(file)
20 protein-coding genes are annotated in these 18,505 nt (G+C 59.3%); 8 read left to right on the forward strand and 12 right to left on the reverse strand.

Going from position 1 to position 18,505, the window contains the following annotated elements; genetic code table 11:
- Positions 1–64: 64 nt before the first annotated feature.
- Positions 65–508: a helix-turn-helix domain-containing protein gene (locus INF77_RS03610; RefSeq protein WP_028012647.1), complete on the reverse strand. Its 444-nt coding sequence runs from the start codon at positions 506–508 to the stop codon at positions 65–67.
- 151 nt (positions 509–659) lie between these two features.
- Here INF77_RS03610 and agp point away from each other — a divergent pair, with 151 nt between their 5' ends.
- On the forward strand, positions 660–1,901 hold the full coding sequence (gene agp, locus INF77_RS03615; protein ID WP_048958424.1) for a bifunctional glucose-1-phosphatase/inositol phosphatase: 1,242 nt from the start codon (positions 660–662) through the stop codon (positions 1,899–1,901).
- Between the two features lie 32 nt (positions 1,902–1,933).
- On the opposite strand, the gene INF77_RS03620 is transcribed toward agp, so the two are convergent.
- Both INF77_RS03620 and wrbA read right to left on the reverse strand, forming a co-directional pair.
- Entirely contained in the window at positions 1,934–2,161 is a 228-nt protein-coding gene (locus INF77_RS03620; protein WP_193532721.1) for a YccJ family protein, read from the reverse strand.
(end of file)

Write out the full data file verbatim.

20 protein-coding genes are annotated in these 18,505 nt (G+C 59.3%); 8 read left to right on the forward strand and 12 right to left on the reverse strand.

Going from position 1 to position 18,505, the window contains the following annotated elements; genetic code table 11:
- Positions 1–64: 64 nt before the first annotated feature.
- Positions 65–508: a helix-turn-helix domain-containing protein gene (locus INF77_RS03610; RefSeq protein WP_028012647.1), complete on the reverse strand. Its 444-nt coding sequence runs from the start codon at positions 506–508 to the stop codon at positions 65–67.
- 151 nt (positions 509–659) lie between these two features.
- Here INF77_RS03610 and agp point away from each other — a divergent pair, with 151 nt between their 5' ends.
- On the forward strand, positions 660–1,901 hold the full coding sequence (gene agp, locus INF77_RS03615; protein ID WP_048958424.1) for a bifunctional glucose-1-phosphatase/inositol phosphatase: 1,242 nt from the start codon (positions 660–662) through the stop codon (positions 1,899–1,901).
- Between the two features lie 32 nt (positions 1,902–1,933).
- On the opposite strand, the gene INF77_RS03620 is transcribed toward agp, so the two are convergent.
- Both INF77_RS03620 and wrbA read right to left on the reverse strand, forming a co-directional pair.
- Entirely contained in the window at positions 1,934–2,161 is a 228-nt protein-coding gene (locus INF77_RS03620; protein WP_193532721.1) for a YccJ family protein, read from the reverse strand.